Get a meter or test light on the end of the solenoid control wire. Dodge Caravan shown. 

      If the 12V start signal is getting to the solenoid it means one of two things: 1) The solenoid plunger is stuck or 2) the solenoid coil is open electrically. To check if it is stuck, tap on it with a hammer while a helper turns the ignition to start. If the car now starts, the solenoid part of the starter is bad. This part can often be replaced without changing the entire starter and at considerably less expense. If tapping on it won't get it started, the entire starter should be replaced.
     One other far more rare possibility should also be mentioned. A seized engine could look much like a bad starter. If the starter is humming or buzzing with no engine movement it would be a good idea to try to turn the crank shaft with a socket and breaker bar. Disconnect the battery before trying this.
It's Something else

    If the 12V signal is not getting to the starter, the problem is elsewhere. Do not replace the starter.
A few things can be checked first, but after they are cleared, an electrical schematic of the start circuit may be needed. In order of likelihood of failure and considering ease of locating and checking, these are 1) the starter relay, fuses, and the wire from the relay to the solenoid. The trouble is less likely to come from the neutral safety switch, the ignition switch and the wiring between them.

1) Check the starter relay. Most cars and trucks have a starter relay. This component switches a low current control voltage over to a high current power circuit that can energize the starter solenoid. It is usually located in a fuse and relay box under the hood, although it sometimes stands alone in the firewall or elsewhere. It may take a schematic or repair manual to find.

The components of a generic start circuit. 

                Troubleshooting the starter relay 

     The best way to troubleshoot the relay is to sub in another one. Your car may already have more than one of the exact same relays doing some other job, sometimes right beside it. Then it's just a matter of unplugging the starter relay and putting a known working one in it's place and trying to start the car. If it goes, a new relay is needed.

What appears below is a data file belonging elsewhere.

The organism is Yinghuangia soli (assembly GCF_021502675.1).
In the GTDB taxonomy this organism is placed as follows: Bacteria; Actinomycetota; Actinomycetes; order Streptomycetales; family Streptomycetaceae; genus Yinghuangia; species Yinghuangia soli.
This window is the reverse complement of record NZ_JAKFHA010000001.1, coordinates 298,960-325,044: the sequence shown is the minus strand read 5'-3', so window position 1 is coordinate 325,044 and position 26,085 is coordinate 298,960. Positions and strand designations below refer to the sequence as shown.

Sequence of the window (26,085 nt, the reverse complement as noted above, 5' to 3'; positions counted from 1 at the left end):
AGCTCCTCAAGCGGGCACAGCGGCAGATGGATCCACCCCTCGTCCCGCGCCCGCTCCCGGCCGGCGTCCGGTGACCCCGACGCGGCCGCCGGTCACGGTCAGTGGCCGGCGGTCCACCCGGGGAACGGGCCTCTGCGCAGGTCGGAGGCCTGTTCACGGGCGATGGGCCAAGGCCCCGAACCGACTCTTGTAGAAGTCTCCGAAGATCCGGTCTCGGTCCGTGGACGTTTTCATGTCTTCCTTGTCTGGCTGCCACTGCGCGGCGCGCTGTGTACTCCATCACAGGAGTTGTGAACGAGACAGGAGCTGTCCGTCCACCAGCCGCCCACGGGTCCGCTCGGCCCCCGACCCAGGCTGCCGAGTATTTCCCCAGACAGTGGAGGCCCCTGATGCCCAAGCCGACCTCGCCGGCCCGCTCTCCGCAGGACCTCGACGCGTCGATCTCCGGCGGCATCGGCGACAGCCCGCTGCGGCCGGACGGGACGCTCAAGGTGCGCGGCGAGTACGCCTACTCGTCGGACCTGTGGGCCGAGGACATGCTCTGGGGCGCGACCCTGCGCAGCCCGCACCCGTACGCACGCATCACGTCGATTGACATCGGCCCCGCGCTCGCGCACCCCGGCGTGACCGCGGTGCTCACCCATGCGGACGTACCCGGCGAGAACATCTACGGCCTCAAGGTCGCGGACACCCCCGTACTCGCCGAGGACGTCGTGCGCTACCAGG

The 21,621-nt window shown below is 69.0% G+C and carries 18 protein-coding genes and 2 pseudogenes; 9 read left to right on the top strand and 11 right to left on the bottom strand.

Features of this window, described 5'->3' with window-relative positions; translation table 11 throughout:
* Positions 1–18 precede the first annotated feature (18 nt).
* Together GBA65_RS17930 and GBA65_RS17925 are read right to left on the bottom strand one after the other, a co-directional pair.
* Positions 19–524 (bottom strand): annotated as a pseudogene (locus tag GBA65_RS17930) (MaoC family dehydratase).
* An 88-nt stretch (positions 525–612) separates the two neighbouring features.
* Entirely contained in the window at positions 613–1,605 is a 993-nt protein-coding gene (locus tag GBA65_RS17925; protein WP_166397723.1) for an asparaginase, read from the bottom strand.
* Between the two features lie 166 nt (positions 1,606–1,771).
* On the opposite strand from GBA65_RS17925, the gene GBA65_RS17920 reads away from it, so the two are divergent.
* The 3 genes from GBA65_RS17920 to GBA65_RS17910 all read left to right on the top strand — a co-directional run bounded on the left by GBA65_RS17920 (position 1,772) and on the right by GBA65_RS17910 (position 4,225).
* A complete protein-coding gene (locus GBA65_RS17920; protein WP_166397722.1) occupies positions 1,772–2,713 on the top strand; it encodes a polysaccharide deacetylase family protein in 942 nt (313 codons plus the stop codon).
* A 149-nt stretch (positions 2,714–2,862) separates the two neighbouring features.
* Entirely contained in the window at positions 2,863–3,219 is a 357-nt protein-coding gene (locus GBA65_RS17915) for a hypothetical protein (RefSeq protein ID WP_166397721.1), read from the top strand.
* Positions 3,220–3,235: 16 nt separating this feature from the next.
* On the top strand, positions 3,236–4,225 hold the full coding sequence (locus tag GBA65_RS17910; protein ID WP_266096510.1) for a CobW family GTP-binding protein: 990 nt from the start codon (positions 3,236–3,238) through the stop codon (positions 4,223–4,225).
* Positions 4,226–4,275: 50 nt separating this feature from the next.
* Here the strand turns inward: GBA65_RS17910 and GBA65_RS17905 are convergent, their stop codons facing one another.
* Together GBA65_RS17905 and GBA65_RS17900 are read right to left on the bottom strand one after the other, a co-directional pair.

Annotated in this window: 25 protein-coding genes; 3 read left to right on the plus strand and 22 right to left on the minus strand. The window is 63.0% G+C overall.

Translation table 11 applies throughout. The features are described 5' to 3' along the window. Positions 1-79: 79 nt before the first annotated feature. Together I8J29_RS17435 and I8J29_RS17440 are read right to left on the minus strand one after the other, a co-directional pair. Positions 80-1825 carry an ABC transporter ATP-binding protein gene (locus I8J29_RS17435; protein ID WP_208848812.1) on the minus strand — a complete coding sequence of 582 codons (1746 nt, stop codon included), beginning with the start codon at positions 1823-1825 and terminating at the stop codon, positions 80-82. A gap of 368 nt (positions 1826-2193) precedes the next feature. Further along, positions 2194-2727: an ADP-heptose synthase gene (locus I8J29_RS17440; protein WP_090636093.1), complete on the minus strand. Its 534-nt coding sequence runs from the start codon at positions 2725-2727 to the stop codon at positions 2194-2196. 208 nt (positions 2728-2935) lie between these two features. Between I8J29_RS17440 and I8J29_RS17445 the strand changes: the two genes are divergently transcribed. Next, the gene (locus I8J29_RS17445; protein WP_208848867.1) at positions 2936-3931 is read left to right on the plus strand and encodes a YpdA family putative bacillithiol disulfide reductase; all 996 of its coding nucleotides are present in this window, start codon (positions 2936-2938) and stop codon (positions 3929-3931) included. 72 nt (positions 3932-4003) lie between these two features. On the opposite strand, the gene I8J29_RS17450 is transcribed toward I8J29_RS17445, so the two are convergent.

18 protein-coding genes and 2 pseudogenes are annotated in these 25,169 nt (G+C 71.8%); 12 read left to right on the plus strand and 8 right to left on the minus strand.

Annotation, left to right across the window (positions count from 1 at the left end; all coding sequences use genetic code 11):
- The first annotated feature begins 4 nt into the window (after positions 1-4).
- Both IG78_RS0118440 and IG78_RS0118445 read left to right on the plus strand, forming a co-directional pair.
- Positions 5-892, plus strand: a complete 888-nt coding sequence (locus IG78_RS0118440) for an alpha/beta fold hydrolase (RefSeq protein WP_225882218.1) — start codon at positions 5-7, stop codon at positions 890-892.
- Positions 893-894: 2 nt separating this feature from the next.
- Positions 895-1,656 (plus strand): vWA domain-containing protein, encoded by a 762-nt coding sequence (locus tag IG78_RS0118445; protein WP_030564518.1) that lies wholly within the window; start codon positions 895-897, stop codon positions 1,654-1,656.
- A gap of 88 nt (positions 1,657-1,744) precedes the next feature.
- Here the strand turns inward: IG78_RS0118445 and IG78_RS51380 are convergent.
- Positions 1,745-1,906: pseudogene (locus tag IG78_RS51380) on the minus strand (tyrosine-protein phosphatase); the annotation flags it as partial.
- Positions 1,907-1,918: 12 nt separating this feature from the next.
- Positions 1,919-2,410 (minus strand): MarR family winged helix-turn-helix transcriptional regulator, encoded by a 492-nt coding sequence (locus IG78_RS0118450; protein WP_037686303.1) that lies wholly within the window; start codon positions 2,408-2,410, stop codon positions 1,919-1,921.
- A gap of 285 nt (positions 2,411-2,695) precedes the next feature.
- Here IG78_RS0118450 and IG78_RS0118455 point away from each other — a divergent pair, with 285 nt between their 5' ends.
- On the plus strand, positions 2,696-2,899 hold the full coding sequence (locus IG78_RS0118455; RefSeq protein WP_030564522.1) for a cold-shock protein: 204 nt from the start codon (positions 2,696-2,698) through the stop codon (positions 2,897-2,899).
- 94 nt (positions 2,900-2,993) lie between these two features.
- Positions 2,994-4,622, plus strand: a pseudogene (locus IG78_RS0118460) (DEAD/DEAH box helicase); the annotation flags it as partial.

Another thing you can do is put a finger on the cube style relay while a helper turns the keys. If you feel and hear a click this is confirmation that the signal is coming through the rest of the circuit and getting to the relay. The power side of this circuit may have a problem. 

2) Check the fuses. There are often two fuses in a start circuit. One is in the control circuit, protecting the wiring and components up to the starter relay coil input. The other is in the power circuit protecting the wiring and solenoid. Find and check these early on in trouble shooting. 

3) Check the wiring between the starter relay and the solenoid. This check will also be a live check for the power fuse. This involves finding the two power contacts on the starter relay and touching a jumper between them. If the starter turns this confirms that the wiring is good from the relay output to the solenoid.

Testing the power side of the starter relay. If the motor turns this is all good

                                                       Neutral Safety Switch

      This component is mounted on the transmission and and allows starting the engine only in neutral or park and protects against starting the engine in any other gear. If you suspect the neutral safety switch it will necessary to sub in a new one or jump around it. I once had a no crank issue when this switch came unplugged.

                                                           Ignition Switch
      If the ignition switch is suspect it will be necessary to remove it from the steering column and test or sub in another. Usually the steering column cover will have to be removed to get at the switch.

                                                          Anti-theft system
      If your car has an anti- theft system and this is the suspect in a fail to start, a dealer service department will likely be required to fix it.

      Wiring issues can be the toughest to resolve. I once had a car that wouldn't start from the ignition switch and I had to jump across the power side of the starter relay, mounted on the firewall, to start the car. So I would pop the hood and put the blade of a screwdriver across the contacts. Somewhere between the ignition switch and the relay a wire was open. We had to find the open wire and splice a good piece between the switch and the relay. In general with wiring issues, use an ohmmeter to find the open section of wire or install a fused test jumper to test it live.